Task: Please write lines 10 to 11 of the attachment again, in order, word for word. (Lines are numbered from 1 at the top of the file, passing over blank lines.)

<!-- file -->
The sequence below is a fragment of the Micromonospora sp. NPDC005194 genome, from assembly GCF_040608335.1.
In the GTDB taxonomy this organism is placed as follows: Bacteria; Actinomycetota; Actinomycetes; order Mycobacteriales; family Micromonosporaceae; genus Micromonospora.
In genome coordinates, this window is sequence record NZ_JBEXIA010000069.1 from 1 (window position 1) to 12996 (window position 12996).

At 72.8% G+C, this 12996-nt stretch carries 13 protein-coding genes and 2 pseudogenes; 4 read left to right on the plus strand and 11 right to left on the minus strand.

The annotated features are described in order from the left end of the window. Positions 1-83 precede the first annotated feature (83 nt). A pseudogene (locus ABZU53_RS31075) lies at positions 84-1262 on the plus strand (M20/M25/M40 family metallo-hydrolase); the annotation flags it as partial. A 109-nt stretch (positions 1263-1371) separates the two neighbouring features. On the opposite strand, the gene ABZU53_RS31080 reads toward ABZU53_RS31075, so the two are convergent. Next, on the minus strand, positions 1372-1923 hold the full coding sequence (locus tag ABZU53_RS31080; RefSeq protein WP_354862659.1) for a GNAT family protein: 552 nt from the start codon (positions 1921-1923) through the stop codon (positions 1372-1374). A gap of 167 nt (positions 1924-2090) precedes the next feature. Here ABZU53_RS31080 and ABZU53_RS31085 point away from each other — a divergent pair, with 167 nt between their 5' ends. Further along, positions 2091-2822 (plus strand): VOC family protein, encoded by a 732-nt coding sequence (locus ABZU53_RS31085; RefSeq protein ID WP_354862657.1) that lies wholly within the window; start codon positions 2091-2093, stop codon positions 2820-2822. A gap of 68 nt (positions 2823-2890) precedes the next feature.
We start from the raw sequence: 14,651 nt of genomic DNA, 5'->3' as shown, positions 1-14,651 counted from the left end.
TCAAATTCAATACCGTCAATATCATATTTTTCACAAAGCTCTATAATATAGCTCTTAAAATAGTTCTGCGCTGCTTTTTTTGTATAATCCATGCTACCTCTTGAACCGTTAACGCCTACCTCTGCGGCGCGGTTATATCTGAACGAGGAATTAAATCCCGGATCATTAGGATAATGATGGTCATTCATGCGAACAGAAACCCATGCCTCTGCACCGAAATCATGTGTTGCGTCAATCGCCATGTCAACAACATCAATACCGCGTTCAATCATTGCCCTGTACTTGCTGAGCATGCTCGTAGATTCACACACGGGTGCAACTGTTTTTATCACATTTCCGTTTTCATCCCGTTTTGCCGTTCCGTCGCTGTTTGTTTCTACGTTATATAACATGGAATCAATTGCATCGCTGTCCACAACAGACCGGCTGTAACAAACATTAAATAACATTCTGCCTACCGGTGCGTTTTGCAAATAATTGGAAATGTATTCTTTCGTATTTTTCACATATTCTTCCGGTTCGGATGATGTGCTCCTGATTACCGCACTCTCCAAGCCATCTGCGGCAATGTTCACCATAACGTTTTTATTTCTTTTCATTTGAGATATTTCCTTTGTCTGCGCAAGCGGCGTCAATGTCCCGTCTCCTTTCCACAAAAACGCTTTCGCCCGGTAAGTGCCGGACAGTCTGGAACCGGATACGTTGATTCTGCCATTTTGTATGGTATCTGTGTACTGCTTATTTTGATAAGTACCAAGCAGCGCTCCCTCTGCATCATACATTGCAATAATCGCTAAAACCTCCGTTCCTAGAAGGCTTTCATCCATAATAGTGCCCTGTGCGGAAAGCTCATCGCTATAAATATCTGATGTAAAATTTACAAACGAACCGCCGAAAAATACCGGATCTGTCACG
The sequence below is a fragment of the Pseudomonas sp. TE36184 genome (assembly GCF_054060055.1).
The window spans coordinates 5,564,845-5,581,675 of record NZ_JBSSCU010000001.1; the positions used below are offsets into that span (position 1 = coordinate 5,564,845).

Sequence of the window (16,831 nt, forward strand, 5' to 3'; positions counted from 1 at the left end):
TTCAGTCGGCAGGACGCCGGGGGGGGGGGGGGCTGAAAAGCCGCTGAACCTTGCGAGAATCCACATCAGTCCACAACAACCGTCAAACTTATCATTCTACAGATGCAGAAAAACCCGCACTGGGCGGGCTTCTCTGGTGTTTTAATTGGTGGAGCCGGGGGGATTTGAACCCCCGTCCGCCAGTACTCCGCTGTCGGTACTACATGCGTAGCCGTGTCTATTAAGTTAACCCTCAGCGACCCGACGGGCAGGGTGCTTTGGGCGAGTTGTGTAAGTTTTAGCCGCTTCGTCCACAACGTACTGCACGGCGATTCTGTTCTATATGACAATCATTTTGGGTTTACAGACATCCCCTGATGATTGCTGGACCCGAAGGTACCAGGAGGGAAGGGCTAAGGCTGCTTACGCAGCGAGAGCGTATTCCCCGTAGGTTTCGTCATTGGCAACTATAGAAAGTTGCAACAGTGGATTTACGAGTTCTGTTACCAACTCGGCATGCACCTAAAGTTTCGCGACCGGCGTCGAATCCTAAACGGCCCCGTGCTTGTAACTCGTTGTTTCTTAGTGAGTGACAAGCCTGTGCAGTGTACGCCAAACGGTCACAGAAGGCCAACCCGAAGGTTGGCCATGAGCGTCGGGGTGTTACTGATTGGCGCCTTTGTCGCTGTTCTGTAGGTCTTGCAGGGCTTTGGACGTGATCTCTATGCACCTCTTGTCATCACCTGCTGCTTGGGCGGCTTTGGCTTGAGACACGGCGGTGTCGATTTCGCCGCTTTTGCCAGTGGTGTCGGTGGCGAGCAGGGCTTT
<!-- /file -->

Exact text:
Sequence of the window (16,831 nt, forward strand, 5' to 3'; positions counted from 1 at the left end):
TTCAGTCGGCAGGACGCCGGGGGGGGGGGGGGCTGAAAAGCCGCTGAACCTTGCGAGAATCCACATCAGTCCACAACAACCGTCAAACTTATCATTCTACAGATGCAGAAAAACCCGCACTGGGCGGGCTTCTCTGGTGTTTTAATTGGTGGAGCCGGGGGGATTTGAACCCCCGTCCGCCAGTACTCCGCTGTCGGTACTACATGCGTAGCCGTGTCTATTAAGTTAACCCTCAGCGACCCGACGGGCAGGGTGCTTTGGGCGAGTTGTGTAAGTTTTAGCCGCTTCGTCCACAACGTACTGCACGGCGATTCTGTTCTATATGACAATCATTTTGGGTTTACAGACATCCCCTGATGATTGCTGGACCCGAAGGTACCAGGAGGGAAGGGCTAAGGCTGCTTACGCAGCGAGAGCGTATTCCCCGTAGGTTTCGTCATTGGCAACTATAGAAAGTTGCAACAGTGGATTTACGAGTTCTGTTACCAACTCGGCATGCACCTAAAGTTTCGCGACCGGCGTCGAATCCTAAACGGCCCCGTGCTTGTAACTCGTTGTTTCTTAGTGAGTGACAAGCCTGTGCAGTGTACGCCAAACGGTCACAGAAGGCCAACCCGAAGGTTGGCCATGAGCGTCGGGGTGTTACTGATTGGCGCCTTTGTCGCTGTTCTGTAGGTCTTGCAGGGCTTTGGACGTGATCTCTATGCACCTCTTGTCATCACCTGCTGCTTGGGCGGCTTTGGCTTGAGACACGGCGGTGTCGATTTCGCCGCTTTTGCCAGTGGTGTCGGTGGCGAGCAGGGCTTT